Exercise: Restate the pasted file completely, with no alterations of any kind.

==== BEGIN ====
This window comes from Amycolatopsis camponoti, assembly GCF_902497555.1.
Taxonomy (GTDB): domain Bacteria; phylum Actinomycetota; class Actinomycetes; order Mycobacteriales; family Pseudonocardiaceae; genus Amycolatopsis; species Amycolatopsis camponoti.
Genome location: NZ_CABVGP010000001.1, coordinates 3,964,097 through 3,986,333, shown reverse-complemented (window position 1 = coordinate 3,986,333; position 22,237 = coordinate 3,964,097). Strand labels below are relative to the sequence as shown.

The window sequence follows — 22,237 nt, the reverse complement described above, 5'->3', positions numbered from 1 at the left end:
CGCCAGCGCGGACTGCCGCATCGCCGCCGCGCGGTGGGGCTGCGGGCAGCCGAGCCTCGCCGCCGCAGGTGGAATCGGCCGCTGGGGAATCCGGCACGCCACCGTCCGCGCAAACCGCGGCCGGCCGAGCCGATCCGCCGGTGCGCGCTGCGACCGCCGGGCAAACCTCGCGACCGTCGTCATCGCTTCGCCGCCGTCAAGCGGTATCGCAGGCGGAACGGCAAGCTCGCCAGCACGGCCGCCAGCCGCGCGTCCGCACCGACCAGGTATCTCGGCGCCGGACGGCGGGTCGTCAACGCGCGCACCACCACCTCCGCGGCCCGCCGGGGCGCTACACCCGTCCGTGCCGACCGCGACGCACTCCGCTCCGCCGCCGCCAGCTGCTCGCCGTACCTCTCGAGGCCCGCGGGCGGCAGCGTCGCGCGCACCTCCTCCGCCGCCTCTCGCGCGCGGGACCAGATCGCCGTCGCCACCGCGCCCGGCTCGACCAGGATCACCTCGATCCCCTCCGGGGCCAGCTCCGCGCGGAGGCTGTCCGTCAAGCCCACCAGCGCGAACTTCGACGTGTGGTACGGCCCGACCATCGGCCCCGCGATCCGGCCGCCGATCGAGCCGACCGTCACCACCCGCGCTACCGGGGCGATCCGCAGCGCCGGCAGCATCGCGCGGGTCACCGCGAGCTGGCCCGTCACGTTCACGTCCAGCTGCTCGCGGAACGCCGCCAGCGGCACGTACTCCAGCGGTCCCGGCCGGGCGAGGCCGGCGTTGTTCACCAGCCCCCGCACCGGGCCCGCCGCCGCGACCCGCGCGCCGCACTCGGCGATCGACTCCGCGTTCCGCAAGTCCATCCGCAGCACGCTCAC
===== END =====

This window comes from Amycolatopsis camponoti, assembly GCF_902497555.1.
Taxonomy (GTDB): domain Bacteria; phylum Actinomycetota; class Actinomycetes; order Mycobacteriales; family Pseudonocardiaceae; genus Amycolatopsis; species Amycolatopsis camponoti.
Genome location: NZ_CABVGP010000001.1, coordinates 3,964,097 through 3,986,333, shown reverse-complemented (window position 1 = coordinate 3,986,333; position 22,237 = coordinate 3,964,097). Strand labels below are relative to the sequence as shown.

The window sequence follows — 22,237 nt, the reverse complement described above, 5'->3', positions numbered from 1 at the left end:
CGCCAGCGCGGACTGCCGCATCGCCGCCGCGCGGTGGGGCTGCGGGCAGCCGAGCCTCGCCGCCGCAGGTGGAATCGGCCGCTGGGGAATCCGGCACGCCACCGTCCGCGCAAACCGCGGCCGGCCGAGCCGATCCGCCGGTGCGCGCTGCGACCGCCGGGCAAACCTCGCGACCGTCGTCATCGCTTCGCCGCCGTCAAGCGGTATCGCAGGCGGAACGGCAAGCTCGCCAGCACGGCCGCCAGCCGCGCGTCCGCACCGACCAGGTATCTCGGCGCCGGACGGCGGGTCGTCAACGCGCGCACCACCACCTCCGCGGCCCGCCGGGGCGCTACACCCGTCCGTGCCGACCGCGACGCACTCCGCTCCGCCGCCGCCAGCTGCTCGCCGTACCTCTCGAGGCCCGCGGGCGGCAGCGTCGCGCGCACCTCCTCCGCCGCCTCTCGCGCGCGGGACCAGATCGCCGTCGCCACCGCGCCCGGCTCGACCAGGATCACCTCGATCCCCTCCGGGGCCAGCTCCGCGCGGAGGCTGTCCGTCAAGCCCACCAGCGCGAACTTCGACGTGTGGTACGGCCCGACCATCGGCCCCGCGATCCGGCCGCCGATCGAGCCGACCGTCACCACCCGCGCTACCGGGGCGATCCGCAGCGCCGGCAGCATCGCGCGGGTCACCGCGAGCTGGCCCGTCACGTTCACGTCCAGCTGCTCGCGGAACGCCGCCAGCGGCACGTACTCCAGCGGTCCCGGCCGGGCGAGGCCGGCGTTGTTCACCAGCCCCCGCACCGGGCCCGCCGCCGCGACCCGCGCGCCGCACTCGGCGATCGACTCCGCGTTCCGCAAGTCCATCCGCAGCACGCTCAC